Investing in the future of cities

This article is part of
Guide to investing in the next generation of sustainable growth

Investing in the future of cities
Photo by Leon Macapagal via Pexels

As the world emerges from the pandemic, investors are faced with vast uncertainty, but most can agree on at least one thing: cities will never be the same again.

Trends that were forced by the pandemic, such as remote working, have been generally embraced by the population, creating a new normal of remote and hybrid working for many, while the necessity of addressing climate and sustainability challenges means a new suite of public policy responses are on the way, many of which will affect how the cities of the future are constructed and lived in.

Zsolt Kohalmi, global head of real estate at Pictet Alternative Advisors says the way to think about the future development of cities is to divide them into the functions which they perform; notably, as workplaces, leisure facilities, and the mobility, or transport links, between the two.  

He says: “Most of the carbon generated by cities comes from buildings, and 90 per cent of the buildings we have in the UK were built before 1990. So the key in the future will be to refurbish the buildings we have.

"Technology has made refurbishing a building much easier, and refurbishing is now much easier than building a new one. And I think when these refurbishments happen, there will be a focus on energy efficiency, for example, [and] technology helps with that as well.”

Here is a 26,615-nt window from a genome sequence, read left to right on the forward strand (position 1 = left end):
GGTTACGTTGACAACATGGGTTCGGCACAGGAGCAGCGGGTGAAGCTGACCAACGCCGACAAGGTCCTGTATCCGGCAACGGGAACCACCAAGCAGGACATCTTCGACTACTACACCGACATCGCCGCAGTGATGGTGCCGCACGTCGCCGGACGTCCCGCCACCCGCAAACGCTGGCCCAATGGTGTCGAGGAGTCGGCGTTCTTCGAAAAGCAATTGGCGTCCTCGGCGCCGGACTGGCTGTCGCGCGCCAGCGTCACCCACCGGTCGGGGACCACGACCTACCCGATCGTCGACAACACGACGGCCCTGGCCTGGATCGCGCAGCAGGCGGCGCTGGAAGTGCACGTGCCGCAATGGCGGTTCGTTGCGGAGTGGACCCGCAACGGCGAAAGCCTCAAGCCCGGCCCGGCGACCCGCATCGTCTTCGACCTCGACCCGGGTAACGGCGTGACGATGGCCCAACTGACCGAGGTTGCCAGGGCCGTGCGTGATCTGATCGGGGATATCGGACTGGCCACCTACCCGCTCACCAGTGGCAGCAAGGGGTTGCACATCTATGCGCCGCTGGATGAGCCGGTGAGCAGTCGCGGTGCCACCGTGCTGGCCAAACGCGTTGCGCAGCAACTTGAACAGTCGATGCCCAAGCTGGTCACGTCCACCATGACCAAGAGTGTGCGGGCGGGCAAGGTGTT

He says that unless building owners bear energy efficiency in mind, and also factors including on-site gym and bicycle racks, “there could end up being stranded assets in the property sector, because in a world of remote working, people will only want to go into offices that are attractive. And that will drive the demand from employers. So property owners that do not ensure their buildings are evolving with the way demand is going could find the rent they can charge is much lower, or they may not be able to find a tenant at all”. 

He cites the presence of electric vehicle charging points as another feature of future workplaces that he believes will become essential for any landlord.

Kohalmi says: “People talk about [environmental, social and governance considerations] and where the return on investment is for that. But the truth is, property companies that don’t think about ESG in future will struggle to sell assets. That’s because as companies try to reduce their carbon footprint, the biggest element of that will be their office building, so buildings will have to be ESG-compliant in order to be chosen as a headquarters.” 

Commercial property still has a place

David Harrison, who runs the Rathbone Greenbank Global Sustainability fund, says that while the construction industry remains “quite old school” in terms of its works, technological advances mean the design work can be done in a more environmentally-friendly way. 

He says, when it comes to retail, “shops won’t give up the physical space in good locations. The future is likely to involve omnichannel, which uses the physical stores for click and collect and order fulfilment, as well as for traditional retail. It is not going to just be a case of Amazon versus the High Street – Primark, for example, does not have a website. The key is more likely to be nimble, to adapt to consumer habits changing quickly.”